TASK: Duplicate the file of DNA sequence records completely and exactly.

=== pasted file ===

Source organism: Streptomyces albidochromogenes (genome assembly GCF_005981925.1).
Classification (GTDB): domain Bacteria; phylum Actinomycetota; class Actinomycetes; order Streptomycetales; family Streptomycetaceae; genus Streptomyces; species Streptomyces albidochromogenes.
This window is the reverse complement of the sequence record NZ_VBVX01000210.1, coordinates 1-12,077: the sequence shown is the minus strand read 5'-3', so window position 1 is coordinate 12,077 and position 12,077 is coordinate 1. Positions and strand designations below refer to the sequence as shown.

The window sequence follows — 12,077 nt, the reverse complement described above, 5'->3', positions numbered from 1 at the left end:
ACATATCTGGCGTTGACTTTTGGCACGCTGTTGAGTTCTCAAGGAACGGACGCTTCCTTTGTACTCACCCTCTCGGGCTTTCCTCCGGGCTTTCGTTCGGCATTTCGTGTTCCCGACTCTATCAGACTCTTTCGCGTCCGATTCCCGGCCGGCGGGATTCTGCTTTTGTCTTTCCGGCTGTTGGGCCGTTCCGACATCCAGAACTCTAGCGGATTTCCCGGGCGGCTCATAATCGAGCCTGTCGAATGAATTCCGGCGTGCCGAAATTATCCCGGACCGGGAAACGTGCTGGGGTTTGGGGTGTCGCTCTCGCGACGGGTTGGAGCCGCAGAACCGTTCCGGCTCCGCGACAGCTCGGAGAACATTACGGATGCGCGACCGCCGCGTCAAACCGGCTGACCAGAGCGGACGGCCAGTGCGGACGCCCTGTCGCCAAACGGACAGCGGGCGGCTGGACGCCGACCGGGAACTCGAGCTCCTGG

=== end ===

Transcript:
Source organism: Streptomyces albidochromogenes (genome assembly GCF_005981925.1).
Classification (GTDB): domain Bacteria; phylum Actinomycetota; class Actinomycetes; order Streptomycetales; family Streptomycetaceae; genus Streptomyces; species Streptomyces albidochromogenes.
This window is the reverse complement of the sequence record NZ_VBVX01000210.1, coordinates 1-12,077: the sequence shown is the minus strand read 5'-3', so window position 1 is coordinate 12,077 and position 12,077 is coordinate 1. Positions and strand designations below refer to the sequence as shown.

The window sequence follows — 12,077 nt, the reverse complement described above, 5'->3', positions numbered from 1 at the left end:
ACATATCTGGCGTTGACTTTTGGCACGCTGTTGAGTTCTCAAGGAACGGACGCTTCCTTTGTACTCACCCTCTCGGGCTTTCCTCCGGGCTTTCGTTCGGCATTTCGTGTTCCCGACTCTATCAGACTCTTTCGCGTCCGATTCCCGGCCGGCGGGATTCTGCTTTTGTCTTTCCGGCTGTTGGGCCGTTCCGACATCCAGAACTCTAGCGGATTTCCCGGGCGGCTCATAATCGAGCCTGTCGAATGAATTCCGGCGTGCCGAAATTATCCCGGACCGGGAAACGTGCTGGGGTTTGGGGTGTCGCTCTCGCGACGGGTTGGAGCCGCAGAACCGTTCCGGCTCCGCGACAGCTCGGAGAACATTACGGATGCGCGACCGCCGCGTCAAACCGGCTGACCAGAGCGGACGGCCAGTGCGGACGCCCTGTCGCCAAACGGACAGCGGGCGGCTGGACGCCGACCGGGAACTCGAGCTCCTGG